Californian citizens are to vote in November on whether the state should take out a water bond worth $7.5bn. The measure was unveiled on Tuesday by Governor Jerry Brown and passed by the state legislature yesterday.Â
If the referendum is passed, the money will go towards the construction of reservoirs; it will also fund the cleaning of contaminated groundwater, water efficiency and management, recycling and the promotion of water-saving technologies.Â
The original plan was to ask voters to approve an $11bn package, but this was withdrawn when it became apparent that it would be unlikely to be approved by voters. Republicans had pressed for a $3bn bond to be used solely for reservoirs. The sum finally agreed on was $7.1bn, which was supplemented by previous bonds worth $425m. The redirecting of these existing bonds will also requires voter approval.Â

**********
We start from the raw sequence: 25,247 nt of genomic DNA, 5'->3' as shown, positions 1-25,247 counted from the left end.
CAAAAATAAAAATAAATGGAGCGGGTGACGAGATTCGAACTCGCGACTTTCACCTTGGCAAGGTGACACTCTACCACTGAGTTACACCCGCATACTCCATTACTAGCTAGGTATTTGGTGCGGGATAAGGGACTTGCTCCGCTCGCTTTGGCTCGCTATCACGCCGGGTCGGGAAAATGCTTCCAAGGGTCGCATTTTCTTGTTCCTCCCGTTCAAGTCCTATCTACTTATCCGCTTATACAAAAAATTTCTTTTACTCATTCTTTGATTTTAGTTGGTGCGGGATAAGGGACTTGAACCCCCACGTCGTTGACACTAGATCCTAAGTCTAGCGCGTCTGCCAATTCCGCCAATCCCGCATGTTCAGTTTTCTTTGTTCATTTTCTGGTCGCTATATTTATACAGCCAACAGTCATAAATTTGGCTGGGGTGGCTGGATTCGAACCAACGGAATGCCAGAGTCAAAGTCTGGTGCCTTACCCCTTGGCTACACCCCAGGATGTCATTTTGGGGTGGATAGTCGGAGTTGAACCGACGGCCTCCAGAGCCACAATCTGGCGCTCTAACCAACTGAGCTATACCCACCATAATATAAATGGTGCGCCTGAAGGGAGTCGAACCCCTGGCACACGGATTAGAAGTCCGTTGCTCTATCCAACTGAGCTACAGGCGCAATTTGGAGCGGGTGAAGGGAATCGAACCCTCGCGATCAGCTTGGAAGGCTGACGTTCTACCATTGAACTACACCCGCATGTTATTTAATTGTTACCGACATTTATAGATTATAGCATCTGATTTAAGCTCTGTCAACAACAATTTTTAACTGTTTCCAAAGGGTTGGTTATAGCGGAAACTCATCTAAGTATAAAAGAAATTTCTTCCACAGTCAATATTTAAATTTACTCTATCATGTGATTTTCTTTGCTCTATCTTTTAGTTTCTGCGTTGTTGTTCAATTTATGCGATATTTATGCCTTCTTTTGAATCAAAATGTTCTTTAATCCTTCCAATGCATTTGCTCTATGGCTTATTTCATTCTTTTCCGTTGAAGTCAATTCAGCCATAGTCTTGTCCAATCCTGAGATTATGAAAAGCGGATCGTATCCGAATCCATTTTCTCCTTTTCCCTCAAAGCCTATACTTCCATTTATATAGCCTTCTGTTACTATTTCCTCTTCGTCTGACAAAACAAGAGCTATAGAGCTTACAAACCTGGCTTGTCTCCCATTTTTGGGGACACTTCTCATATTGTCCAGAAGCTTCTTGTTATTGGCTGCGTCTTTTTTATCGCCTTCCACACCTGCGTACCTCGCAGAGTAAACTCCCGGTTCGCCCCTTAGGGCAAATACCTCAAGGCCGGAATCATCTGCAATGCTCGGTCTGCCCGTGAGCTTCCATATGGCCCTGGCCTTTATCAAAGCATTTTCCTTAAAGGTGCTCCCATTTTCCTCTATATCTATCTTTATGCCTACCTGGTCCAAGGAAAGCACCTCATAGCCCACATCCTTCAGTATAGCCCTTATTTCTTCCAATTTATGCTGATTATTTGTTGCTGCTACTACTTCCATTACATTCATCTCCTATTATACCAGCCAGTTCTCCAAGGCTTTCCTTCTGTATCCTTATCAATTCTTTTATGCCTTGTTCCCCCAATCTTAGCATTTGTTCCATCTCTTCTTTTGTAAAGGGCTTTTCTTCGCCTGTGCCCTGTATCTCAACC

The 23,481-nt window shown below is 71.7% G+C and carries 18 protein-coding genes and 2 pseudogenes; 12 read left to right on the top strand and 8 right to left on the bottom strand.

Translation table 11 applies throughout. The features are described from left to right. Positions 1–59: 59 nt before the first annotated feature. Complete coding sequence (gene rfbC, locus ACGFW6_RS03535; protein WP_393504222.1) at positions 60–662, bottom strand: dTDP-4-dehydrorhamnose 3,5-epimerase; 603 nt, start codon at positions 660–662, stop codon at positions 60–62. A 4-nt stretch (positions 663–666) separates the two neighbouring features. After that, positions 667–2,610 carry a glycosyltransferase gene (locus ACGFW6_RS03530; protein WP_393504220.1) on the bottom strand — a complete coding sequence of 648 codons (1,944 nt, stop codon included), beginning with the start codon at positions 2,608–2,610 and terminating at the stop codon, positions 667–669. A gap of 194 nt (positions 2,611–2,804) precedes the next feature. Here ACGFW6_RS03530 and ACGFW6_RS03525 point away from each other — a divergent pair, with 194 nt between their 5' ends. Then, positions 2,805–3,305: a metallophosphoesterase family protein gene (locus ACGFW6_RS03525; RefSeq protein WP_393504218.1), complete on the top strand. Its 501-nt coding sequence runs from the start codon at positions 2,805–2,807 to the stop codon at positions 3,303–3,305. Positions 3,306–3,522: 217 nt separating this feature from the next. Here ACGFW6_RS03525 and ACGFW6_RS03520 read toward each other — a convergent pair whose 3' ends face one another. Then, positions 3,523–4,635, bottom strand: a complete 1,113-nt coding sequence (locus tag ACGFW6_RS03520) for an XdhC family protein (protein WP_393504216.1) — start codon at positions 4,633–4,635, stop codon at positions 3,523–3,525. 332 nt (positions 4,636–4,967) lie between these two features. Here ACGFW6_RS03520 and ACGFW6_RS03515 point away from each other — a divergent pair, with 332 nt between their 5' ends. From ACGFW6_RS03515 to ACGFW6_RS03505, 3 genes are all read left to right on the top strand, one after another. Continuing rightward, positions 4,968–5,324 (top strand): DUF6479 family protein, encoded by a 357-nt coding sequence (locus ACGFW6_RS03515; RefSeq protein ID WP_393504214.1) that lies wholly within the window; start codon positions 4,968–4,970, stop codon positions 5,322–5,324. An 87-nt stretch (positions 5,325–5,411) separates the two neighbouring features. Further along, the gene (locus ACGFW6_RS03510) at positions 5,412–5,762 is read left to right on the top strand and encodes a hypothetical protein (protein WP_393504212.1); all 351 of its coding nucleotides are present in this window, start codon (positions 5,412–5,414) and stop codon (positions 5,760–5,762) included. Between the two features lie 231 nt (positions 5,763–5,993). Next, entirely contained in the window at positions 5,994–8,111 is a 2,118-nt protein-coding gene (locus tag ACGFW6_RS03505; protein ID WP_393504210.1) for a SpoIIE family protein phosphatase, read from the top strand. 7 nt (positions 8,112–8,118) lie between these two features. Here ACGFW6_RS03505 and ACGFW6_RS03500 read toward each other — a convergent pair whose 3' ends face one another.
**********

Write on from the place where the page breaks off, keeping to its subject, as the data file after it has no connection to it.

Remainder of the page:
Governor Brown, who is a Democrat, said: "We’ve got a real water bond, and we’ve got Democrats and Republicans that are more unified than I’ve ever seen, probably, in my life. It was an amazing convergence over a big idea, and the big idea is that the future of California needs a lot of water and we’ve got to use it in the best way possible."Â
The agreement sidestepped the controversy over Brown’s plan to bore two massive water tunnels beneath the Sacramento-San Joaquin Delta, allowing water to flow to farms and cities in southern California without passing through the Delta’s precarious ecosystem. The final deal did not provide funding for this scheme.Â Â
California is currently in the midst of the worst drought in its history.